Recently renovated St-Hubert Plaza has welcomed a new business onto its turf: Chez Ernest, a resto-bar filled with decor that takes inspiration from Renaissance cabinets of curiosities, small collections of “rare” objects of natural history that were in vogue among the status-seeking European aristocrats of the time.
Chez Ernest’s modern take on the theme features framed art and hand-crafted jewelry not from far-flung places, but local artisans who use the space to showcase and, with hope, sell their work. The natural history element is preserved though, with certain outlandish decorative touches, including dead insects, live fish, and a starfish, strewn throughout the space.
Asked whether the last of these is available for purchase, Justine Chevalier Martineau, co-owner of Chez Ernest, tells Eater, “We haven’t decided on a price, but if someone really wants it, they can buy it.”
Her business partner Renaud Marchal is from France, where, Martineau says, the “comptoir de curiosités” model has gained some popularity. First-time business owners, the pair previously worked together at Plaza bar Ninkasi Simple Malt Montréal, which shuttered during the pandemic. Located a block north, Chez Ernest takes over from yet another pandemic closure, bistro and event space Coton.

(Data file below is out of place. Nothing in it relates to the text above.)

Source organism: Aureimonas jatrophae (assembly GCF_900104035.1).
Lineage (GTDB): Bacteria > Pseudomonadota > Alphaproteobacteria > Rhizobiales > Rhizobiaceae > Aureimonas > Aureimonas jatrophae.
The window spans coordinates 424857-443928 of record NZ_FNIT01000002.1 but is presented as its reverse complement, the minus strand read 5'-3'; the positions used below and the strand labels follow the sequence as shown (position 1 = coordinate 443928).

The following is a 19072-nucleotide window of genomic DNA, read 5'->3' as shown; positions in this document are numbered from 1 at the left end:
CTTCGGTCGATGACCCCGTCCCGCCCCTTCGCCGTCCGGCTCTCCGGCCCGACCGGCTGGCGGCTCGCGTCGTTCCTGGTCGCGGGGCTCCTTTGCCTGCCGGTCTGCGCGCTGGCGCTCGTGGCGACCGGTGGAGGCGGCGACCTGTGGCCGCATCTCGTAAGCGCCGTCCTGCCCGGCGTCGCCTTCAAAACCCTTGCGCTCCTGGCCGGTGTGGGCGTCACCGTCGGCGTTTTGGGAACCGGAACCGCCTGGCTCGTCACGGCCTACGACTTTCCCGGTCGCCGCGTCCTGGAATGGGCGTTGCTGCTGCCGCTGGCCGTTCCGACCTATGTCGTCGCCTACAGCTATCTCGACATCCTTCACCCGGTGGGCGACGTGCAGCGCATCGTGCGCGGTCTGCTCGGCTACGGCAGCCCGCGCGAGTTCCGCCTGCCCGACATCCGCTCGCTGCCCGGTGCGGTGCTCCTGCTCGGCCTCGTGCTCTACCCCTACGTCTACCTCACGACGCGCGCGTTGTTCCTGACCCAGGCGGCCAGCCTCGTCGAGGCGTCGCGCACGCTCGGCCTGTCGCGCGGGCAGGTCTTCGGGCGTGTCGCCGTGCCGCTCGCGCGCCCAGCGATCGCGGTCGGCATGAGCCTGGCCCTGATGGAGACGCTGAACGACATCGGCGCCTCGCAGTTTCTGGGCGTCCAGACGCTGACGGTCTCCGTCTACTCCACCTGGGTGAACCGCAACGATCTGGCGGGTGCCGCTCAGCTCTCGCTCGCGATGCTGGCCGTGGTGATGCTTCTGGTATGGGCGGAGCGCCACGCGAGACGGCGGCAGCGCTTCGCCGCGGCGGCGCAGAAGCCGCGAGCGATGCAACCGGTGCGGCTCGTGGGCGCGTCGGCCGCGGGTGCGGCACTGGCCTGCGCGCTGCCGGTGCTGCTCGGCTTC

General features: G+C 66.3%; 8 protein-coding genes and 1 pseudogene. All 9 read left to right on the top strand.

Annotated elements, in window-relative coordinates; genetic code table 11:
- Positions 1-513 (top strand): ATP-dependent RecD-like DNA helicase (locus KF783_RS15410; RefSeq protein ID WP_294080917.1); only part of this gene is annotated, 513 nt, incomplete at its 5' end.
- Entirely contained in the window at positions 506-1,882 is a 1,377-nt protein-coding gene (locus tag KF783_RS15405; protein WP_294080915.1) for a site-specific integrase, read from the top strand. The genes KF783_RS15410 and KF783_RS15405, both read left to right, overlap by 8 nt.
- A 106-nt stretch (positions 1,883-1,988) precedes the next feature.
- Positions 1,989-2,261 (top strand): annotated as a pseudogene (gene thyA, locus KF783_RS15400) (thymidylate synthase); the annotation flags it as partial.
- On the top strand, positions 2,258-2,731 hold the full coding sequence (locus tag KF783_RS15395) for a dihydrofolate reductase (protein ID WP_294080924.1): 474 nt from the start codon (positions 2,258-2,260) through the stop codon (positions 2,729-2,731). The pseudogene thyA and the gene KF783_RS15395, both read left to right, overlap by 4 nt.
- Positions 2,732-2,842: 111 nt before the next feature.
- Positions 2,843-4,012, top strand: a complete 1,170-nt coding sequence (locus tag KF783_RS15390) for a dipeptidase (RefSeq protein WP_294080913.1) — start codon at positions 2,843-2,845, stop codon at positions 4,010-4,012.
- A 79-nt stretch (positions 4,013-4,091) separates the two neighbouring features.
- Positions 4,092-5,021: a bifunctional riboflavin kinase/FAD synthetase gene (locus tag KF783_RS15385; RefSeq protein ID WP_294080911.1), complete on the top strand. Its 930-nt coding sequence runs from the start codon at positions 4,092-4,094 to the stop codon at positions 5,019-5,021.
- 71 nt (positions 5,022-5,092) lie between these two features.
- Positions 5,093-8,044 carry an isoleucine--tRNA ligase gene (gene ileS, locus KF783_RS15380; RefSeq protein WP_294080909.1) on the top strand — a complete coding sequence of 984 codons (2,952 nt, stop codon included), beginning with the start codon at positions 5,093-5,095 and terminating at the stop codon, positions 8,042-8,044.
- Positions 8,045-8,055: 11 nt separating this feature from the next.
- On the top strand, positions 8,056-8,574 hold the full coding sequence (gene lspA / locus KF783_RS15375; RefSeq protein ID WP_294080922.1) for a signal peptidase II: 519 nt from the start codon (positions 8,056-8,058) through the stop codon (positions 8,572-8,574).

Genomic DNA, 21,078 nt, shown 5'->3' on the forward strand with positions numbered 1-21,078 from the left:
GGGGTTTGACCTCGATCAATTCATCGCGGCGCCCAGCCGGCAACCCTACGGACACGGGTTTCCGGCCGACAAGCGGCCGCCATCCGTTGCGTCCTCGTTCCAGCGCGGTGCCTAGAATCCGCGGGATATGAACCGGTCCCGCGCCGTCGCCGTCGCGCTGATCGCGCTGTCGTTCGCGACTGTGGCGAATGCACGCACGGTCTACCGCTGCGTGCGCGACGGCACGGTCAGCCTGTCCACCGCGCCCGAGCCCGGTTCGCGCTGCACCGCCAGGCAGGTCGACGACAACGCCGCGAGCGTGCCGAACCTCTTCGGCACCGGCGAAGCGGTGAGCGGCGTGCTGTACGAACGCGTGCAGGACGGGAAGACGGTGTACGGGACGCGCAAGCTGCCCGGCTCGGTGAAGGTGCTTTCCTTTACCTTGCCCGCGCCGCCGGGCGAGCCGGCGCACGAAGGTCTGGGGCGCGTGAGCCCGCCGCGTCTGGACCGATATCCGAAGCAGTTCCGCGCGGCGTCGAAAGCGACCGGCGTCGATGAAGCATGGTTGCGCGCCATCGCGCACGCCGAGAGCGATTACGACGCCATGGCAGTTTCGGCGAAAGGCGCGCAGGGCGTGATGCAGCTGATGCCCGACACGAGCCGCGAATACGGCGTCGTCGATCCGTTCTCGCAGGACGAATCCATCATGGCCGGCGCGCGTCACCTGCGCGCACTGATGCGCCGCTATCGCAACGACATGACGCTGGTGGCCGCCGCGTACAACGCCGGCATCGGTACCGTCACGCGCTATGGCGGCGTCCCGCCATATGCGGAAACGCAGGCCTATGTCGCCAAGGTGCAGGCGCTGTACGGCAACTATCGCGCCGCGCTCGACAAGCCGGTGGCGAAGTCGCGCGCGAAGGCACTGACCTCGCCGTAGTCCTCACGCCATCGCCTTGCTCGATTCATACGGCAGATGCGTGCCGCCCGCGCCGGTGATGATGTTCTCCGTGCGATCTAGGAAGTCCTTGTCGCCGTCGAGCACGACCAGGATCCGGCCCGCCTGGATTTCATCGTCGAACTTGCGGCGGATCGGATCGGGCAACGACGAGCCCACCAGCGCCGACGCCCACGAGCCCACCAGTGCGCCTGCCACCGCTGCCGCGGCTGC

“We really love the Plaza, and think that now that the renovations are done even more people will come here,” Martineau says.
Having undergone a major cosmetic overhaul that took over two years to complete and saw the removal of its iconic green awning, St-Hubert Plaza continues to attract new tenants, among them the owners of Beaufort Bistro who are also set to open a new project on the street.
With large-screen TVs airing Euro 2020 matches and coffee supplied by Rosemont micro-roaster and cafe Impérial, Chez Ernest’s hours currently skew more day-time because it’s still waiting on a liquor licence. However, once it has the appropriate permit in hand, Chez Ernest — it shares its name with the skeleton seen, at turns, flanking the bar’s entryway or sitting in an antique armchair — will transition to become more of a night-time affair. Patrons looking to imbibe alcoholic beverages will then be able to choose from up to 16 Quebec microbrews on tap, as well as absinthe, served alongside ornate glass water fountains, “like in the olden times,” Martineau says.
Food-wise, Chez Ernest has teamed up with their neighbours at gourmet grocery store Conserva, offering up a tidy menu of small plates including cod croquettes with Gribiche sauce, smoked mackerel mousse served with crackers, porchetta in tonnato sauce, and salmon gravlax with beets and dill yogurt. Otherwise, it’s offering a build-your-own-adventure platter, with a collection of dips, cheeses, pâtés, and cured meats to choose from.
Chez Ernest is currently open daily from 9 a.m. to 3:30 p.m. at 6596 St Hubert Street. Hours are subject to change.